Asean countries and China yesterday agreed to the early conclusion of a code of conduct (COC) for the South China Sea.
A day after Chinese Premier Li Keqiang said he hopes to see consultation on the maritime accord sewn up in three years, Prime Minister Lee Hsien Loong agreed that parties should keep to that timeline.
Addressing fellow Asean leaders and Premier Li at the Asean-China Summit yesterday, PM Lee said he was encouraged by the good progress made in the negotiations for the code - which sets out norms of behaviour in the contested waters - that started earlier this year.
Brunei, China, Malaysia, the Philippines and Vietnam all stake overlapping territorial claims on the disputed waterway.
"There will be complex and challenging negotiations. We should aim for the completion of the first reading of the code of conduct in 2019, and to complete it in three years as mentioned by Premier Li Keqiang," PM Lee said.
"In the meantime, all parties should maintain restraint, keep a conducive and stable environment for the COC negotiations to proceed smoothly," he added.
In his opening remarks at the meeting, which also marks the 15th anniversary of Asean-China Strategic Partnership, Mr Li said China is ready to work with the South-east Asian nations to conclude the code, saying it will "contribute to peace and stability in the South China Sea and be conducive to free trade".
KEEPING TO TIMELINE
There will be complex and challenging negotiations. We should aim for the completion of the first reading of the code of conduct in 2019, and to complete it in three years as mentioned by Premier Li Keqiang.
PRIME MINISTER LEE HSIEN LOONG
In taking stock of the Asean-China relationship, PM Lee said the regional grouping and its East Asian neighbour share substantial and mutually beneficial ties, and their economic links have strengthened over the years. China has been Asean's top trading partner for eight consecutive years.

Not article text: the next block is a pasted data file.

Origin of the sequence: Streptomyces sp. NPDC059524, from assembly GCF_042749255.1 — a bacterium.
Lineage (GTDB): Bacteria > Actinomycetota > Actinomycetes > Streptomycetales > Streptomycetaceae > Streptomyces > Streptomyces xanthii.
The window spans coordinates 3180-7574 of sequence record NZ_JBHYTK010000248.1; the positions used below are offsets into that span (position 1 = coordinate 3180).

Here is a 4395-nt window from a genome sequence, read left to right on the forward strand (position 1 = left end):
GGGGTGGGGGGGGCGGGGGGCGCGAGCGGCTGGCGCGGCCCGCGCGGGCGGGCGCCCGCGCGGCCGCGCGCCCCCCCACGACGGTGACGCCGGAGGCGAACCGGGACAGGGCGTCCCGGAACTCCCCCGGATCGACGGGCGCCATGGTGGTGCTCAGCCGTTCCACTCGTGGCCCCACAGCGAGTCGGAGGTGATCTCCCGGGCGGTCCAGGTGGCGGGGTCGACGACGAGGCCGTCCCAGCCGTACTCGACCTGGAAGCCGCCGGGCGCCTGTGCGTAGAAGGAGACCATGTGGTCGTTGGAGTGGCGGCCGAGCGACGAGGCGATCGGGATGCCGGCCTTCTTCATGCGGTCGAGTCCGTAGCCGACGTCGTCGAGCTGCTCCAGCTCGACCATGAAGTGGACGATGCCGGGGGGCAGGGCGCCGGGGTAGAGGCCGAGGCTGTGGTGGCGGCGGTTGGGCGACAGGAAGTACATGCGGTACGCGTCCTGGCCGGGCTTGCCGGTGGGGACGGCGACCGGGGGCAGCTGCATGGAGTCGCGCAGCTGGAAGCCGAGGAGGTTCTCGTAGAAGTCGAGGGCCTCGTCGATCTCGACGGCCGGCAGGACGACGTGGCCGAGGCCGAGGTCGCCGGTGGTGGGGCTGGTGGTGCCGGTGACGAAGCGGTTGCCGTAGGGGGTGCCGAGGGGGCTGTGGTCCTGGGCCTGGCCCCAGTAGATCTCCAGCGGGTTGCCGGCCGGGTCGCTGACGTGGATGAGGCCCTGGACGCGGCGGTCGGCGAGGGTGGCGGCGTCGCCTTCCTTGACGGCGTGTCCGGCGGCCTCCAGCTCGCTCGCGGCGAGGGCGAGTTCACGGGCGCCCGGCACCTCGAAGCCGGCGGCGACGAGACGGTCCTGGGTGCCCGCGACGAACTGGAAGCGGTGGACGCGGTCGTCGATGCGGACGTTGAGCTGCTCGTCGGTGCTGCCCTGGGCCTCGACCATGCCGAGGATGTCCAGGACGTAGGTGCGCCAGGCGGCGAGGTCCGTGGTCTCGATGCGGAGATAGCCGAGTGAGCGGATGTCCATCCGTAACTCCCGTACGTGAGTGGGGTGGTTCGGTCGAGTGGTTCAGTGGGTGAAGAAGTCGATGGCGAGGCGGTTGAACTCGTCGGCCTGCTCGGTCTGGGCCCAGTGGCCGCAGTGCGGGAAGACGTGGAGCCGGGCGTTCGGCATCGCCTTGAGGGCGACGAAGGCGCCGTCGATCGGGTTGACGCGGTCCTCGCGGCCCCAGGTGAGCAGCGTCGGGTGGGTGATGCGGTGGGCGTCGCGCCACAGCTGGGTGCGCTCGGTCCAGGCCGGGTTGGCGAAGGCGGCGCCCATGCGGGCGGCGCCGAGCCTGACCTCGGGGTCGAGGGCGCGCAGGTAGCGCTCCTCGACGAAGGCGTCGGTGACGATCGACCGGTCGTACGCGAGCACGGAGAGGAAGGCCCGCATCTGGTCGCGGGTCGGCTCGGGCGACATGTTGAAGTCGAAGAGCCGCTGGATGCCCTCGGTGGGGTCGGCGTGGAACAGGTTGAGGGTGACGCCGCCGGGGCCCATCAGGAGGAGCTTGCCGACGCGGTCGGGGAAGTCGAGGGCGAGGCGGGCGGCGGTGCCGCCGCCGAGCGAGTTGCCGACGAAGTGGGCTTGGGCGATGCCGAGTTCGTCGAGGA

The two sides also completed the first Asean-China maritime exercise last month.
PM Lee made three suggestions to keep the momentum of positive ties going: Continue to demonstrate the strongest commitment to multilateral trade and economic cooperation, continue to engage in dialogue and practical cooperation to enhance peace and stability in the region, and continue to identify new areas of collaboration.
Besides the free trade agreement, fully liberalising the Asean-China Air Transport Agreement is one way of connecting the economies and drawing them closer, as will mobilising private capital and the use of financial institutions such as the Asian Infrastructure Investment Bank and the Asian Development Bank to plug Asean's infrastructure financing gap, said PM Lee.
As for new collaborations, China and Asean have committed to working closer together in technological innovation and digital economy, as well as developing smart cities.
The two sides adopted an Asean-China Strategic Partnership Vision, a document which charts the direction of relations up until 2030.
They agreed to, among others, stand firm against growing protectionist and anti-globalisation sentiment and reaffirmed that international trade and investment are important engines for sustainable economic growth and development.
They also reiterated their commitment to maintaining and promoting peace, security, stability and safety in the South China Sea, including respect for freedom of navigation in and overflight above the waterway, and resolving disputes peacefully without resorting to the threat or use of force - and in keeping with international law.